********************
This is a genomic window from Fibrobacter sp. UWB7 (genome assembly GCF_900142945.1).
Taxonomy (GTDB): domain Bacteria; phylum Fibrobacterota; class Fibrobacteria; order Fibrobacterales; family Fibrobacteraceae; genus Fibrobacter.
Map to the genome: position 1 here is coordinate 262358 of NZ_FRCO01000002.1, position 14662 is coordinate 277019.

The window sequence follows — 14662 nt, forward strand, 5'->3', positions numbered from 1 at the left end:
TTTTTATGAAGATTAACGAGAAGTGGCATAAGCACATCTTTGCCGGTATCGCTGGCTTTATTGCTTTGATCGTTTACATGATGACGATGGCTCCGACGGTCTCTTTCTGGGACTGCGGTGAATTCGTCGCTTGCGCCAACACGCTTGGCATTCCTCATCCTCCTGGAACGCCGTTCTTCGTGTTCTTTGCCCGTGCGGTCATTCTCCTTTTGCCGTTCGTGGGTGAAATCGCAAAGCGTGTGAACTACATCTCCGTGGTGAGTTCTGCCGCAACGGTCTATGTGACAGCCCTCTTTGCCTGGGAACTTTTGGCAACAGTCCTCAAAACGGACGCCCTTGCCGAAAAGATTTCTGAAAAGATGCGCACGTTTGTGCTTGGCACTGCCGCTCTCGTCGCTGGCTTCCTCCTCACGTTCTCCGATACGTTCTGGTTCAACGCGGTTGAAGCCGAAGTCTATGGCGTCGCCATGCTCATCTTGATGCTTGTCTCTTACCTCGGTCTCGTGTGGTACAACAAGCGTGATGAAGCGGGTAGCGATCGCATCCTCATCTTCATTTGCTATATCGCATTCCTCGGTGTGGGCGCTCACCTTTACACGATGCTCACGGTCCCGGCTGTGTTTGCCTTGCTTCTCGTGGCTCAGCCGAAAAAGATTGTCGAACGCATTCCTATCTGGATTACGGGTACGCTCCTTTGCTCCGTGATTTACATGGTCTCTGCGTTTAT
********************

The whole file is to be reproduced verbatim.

This is a genomic window from Fibrobacter sp. UWB7 (genome assembly GCF_900142945.1).
Taxonomy (GTDB): domain Bacteria; phylum Fibrobacterota; class Fibrobacteria; order Fibrobacterales; family Fibrobacteraceae; genus Fibrobacter.
Map to the genome: position 1 here is coordinate 262358 of NZ_FRCO01000002.1, position 14662 is coordinate 277019.

The window sequence follows — 14662 nt, forward strand, 5'->3', positions numbered from 1 at the left end:
TTTTTATGAAGATTAACGAGAAGTGGCATAAGCACATCTTTGCCGGTATCGCTGGCTTTATTGCTTTGATCGTTTACATGATGACGATGGCTCCGACGGTCTCTTTCTGGGACTGCGGTGAATTCGTCGCTTGCGCCAACACGCTTGGCATTCCTCATCCTCCTGGAACGCCGTTCTTCGTGTTCTTTGCCCGTGCGGTCATTCTCCTTTTGCCGTTCGTGGGTGAAATCGCAAAGCGTGTGAACTACATCTCCGTGGTGAGTTCTGCCGCAACGGTCTATGTGACAGCCCTCTTTGCCTGGGAACTTTTGGCAACAGTCCTCAAAACGGACGCCCTTGCCGAAAAGATTTCTGAAAAGATGCGCACGTTTGTGCTTGGCACTGCCGCTCTCGTCGCTGGCTTCCTCCTCACGTTCTCCGATACGTTCTGGTTCAACGCGGTTGAAGCCGAAGTCTATGGCGTCGCCATGCTCATCTTGATGCTTGTCTCTTACCTCGGTCTCGTGTGGTACAACAAGCGTGATGAAGCGGGTAGCGATCGCATCCTCATCTTCATTTGCTATATCGCATTCCTCGGTGTGGGCGCTCACCTTTACACGATGCTCACGGTCCCGGCTGTGTTTGCCTTGCTTCTCGTGGCTCAGCCGAAAAAGATTGTCGAACGCATTCCTATCTGGATTACGGGTACGCTCCTTTGCTCCGTGATTTACATGGTCTCTGCGTTTAT